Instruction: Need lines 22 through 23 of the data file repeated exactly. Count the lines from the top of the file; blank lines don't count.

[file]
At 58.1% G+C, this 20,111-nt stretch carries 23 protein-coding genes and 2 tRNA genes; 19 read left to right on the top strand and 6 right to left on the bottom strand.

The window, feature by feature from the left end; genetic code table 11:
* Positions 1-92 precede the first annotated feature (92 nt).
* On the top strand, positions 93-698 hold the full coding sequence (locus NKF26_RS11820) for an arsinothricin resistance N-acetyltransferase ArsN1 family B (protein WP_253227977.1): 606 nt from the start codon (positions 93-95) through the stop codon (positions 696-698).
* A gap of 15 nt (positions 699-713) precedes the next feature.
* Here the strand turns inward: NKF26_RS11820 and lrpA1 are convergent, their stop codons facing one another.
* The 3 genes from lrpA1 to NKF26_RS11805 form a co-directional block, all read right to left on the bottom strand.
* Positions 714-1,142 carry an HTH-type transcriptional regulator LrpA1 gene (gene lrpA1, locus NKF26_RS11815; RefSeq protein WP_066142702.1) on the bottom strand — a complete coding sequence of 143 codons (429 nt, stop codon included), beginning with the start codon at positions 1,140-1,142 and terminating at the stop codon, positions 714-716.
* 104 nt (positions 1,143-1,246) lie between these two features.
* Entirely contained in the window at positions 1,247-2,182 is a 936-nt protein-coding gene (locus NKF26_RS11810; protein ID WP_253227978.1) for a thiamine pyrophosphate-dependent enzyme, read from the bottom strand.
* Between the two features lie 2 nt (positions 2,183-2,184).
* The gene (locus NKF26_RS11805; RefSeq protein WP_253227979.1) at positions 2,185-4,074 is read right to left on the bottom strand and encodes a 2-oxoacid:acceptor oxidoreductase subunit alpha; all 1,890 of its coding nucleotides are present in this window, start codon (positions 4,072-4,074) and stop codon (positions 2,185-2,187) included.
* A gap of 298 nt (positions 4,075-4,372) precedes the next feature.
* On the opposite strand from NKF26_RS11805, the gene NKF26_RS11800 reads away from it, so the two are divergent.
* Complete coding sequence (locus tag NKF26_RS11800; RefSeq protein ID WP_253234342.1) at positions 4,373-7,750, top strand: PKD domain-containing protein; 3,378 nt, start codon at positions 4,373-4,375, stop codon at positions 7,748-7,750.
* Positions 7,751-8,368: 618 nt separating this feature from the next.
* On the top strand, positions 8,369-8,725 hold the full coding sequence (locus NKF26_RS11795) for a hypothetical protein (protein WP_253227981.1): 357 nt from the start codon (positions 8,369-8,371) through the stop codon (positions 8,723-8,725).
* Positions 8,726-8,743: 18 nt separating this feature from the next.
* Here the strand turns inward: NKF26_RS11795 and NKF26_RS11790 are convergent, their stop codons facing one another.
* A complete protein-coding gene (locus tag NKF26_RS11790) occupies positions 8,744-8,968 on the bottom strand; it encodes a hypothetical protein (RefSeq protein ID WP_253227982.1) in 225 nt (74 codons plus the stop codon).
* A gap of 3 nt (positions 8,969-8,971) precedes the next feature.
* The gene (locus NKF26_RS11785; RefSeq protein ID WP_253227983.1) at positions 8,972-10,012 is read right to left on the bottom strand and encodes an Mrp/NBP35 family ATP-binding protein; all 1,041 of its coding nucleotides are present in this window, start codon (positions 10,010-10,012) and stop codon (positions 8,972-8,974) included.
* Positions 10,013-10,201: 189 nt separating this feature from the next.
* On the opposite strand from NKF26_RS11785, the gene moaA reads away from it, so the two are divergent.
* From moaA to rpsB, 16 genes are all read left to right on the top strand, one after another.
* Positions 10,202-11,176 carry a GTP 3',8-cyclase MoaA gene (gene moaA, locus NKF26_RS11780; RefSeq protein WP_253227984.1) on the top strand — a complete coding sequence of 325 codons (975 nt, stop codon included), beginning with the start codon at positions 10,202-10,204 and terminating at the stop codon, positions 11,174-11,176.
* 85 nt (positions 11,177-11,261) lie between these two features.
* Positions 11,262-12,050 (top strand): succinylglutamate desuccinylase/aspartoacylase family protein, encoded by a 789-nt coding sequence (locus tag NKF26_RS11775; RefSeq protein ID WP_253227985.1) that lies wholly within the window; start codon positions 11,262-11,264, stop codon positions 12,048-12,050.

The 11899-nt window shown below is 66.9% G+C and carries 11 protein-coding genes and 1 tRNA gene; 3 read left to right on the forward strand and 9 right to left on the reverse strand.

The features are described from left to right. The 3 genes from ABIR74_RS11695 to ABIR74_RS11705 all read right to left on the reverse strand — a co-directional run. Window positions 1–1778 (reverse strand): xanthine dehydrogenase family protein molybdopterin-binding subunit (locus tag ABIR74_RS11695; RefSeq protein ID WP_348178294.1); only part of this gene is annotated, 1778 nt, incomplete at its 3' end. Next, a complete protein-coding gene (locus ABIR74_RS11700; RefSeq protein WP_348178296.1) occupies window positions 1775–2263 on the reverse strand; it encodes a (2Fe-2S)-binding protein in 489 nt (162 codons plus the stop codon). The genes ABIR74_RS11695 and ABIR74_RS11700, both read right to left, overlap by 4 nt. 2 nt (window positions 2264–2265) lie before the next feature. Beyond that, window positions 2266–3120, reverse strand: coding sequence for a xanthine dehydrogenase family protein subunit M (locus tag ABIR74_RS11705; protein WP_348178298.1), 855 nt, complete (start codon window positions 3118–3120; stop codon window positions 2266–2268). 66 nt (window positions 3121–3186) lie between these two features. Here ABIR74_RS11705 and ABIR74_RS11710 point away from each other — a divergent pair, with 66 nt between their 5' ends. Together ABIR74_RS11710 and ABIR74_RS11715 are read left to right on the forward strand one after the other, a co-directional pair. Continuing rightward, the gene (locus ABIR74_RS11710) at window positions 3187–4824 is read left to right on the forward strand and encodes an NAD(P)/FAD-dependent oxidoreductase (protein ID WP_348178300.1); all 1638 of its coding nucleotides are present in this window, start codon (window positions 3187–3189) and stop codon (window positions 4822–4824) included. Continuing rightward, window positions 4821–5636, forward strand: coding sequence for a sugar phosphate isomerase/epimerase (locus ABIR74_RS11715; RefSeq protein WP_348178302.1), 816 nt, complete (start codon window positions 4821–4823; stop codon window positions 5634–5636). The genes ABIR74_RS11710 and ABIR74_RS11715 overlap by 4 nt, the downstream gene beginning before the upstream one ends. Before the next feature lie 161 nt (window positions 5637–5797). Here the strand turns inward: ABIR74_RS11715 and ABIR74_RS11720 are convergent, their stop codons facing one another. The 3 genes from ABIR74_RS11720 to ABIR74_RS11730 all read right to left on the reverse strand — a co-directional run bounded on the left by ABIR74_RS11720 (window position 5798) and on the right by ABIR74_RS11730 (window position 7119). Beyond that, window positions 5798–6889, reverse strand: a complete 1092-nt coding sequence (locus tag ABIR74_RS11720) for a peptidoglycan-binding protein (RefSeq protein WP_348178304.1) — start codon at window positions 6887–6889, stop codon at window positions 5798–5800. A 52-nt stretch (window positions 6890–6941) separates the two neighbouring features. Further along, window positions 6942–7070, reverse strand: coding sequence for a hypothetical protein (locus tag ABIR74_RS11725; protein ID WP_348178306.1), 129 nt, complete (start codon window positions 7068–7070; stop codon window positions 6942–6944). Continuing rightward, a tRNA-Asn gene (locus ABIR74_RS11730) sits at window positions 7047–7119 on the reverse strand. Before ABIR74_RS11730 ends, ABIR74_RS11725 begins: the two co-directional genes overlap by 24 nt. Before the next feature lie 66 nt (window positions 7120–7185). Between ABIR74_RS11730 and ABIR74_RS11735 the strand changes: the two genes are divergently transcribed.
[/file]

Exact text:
* The gene (locus NKF26_RS11785; RefSeq protein ID WP_253227983.1) at positions 8,972-10,012 is read right to left on the bottom strand and encodes an Mrp/NBP35 family ATP-binding protein; all 1,041 of its coding nucleotides are present in this window, start codon (positions 10,010-10,012) and stop codon (positions 8,972-8,974) included.
* Positions 10,013-10,201: 189 nt separating this feature from the next.